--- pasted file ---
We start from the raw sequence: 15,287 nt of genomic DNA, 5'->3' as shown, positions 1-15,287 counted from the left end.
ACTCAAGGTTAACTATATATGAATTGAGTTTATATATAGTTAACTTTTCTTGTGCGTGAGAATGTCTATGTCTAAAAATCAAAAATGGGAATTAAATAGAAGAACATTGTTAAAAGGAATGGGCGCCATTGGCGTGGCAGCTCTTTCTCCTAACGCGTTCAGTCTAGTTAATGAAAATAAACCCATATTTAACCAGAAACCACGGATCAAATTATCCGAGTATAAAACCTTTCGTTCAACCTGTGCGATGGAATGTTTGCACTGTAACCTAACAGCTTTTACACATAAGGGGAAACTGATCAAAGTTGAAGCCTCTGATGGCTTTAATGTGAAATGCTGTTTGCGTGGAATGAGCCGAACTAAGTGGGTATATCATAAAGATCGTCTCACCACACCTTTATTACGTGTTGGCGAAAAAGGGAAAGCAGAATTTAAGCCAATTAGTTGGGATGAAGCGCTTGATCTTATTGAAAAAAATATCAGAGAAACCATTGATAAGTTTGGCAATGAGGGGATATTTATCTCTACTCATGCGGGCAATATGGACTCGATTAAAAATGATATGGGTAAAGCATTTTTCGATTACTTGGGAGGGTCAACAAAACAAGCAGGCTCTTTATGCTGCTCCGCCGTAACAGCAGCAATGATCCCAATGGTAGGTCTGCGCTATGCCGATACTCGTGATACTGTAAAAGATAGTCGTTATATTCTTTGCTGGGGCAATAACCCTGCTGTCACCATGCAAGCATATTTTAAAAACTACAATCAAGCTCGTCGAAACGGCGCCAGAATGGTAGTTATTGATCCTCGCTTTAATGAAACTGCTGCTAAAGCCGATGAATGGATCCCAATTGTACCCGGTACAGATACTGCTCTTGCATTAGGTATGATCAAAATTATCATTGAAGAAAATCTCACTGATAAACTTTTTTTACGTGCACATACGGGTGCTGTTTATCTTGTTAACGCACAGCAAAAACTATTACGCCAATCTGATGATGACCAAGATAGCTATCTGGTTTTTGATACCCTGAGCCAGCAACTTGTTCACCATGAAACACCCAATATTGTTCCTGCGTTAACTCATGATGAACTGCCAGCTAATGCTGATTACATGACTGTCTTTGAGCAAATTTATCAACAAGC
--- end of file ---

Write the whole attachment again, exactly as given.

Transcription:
We start from the raw sequence: 15,287 nt of genomic DNA, 5'->3' as shown, positions 1-15,287 counted from the left end.
ACTCAAGGTTAACTATATATGAATTGAGTTTATATATAGTTAACTTTTCTTGTGCGTGAGAATGTCTATGTCTAAAAATCAAAAATGGGAATTAAATAGAAGAACATTGTTAAAAGGAATGGGCGCCATTGGCGTGGCAGCTCTTTCTCCTAACGCGTTCAGTCTAGTTAATGAAAATAAACCCATATTTAACCAGAAACCACGGATCAAATTATCCGAGTATAAAACCTTTCGTTCAACCTGTGCGATGGAATGTTTGCACTGTAACCTAACAGCTTTTACACATAAGGGGAAACTGATCAAAGTTGAAGCCTCTGATGGCTTTAATGTGAAATGCTGTTTGCGTGGAATGAGCCGAACTAAGTGGGTATATCATAAAGATCGTCTCACCACACCTTTATTACGTGTTGGCGAAAAAGGGAAAGCAGAATTTAAGCCAATTAGTTGGGATGAAGCGCTTGATCTTATTGAAAAAAATATCAGAGAAACCATTGATAAGTTTGGCAATGAGGGGATATTTATCTCTACTCATGCGGGCAATATGGACTCGATTAAAAATGATATGGGTAAAGCATTTTTCGATTACTTGGGAGGGTCAACAAAACAAGCAGGCTCTTTATGCTGCTCCGCCGTAACAGCAGCAATGATCCCAATGGTAGGTCTGCGCTATGCCGATACTCGTGATACTGTAAAAGATAGTCGTTATATTCTTTGCTGGGGCAATAACCCTGCTGTCACCATGCAAGCATATTTTAAAAACTACAATCAAGCTCGTCGAAACGGCGCCAGAATGGTAGTTATTGATCCTCGCTTTAATGAAACTGCTGCTAAAGCCGATGAATGGATCCCAATTGTACCCGGTACAGATACTGCTCTTGCATTAGGTATGATCAAAATTATCATTGAAGAAAATCTCACTGATAAACTTTTTTTACGTGCACATACGGGTGCTGTTTATCTTGTTAACGCACAGCAAAAACTATTACGCCAATCTGATGATGACCAAGATAGCTATCTGGTTTTTGATACCCTGAGCCAGCAACTTGTTCACCATGAAACACCCAATATTGTTCCTGCGTTAACTCATGATGAACTGCCAGCTAATGCTGATTACATGACTGTCTTTGAGCAAATTTATCAACAAGC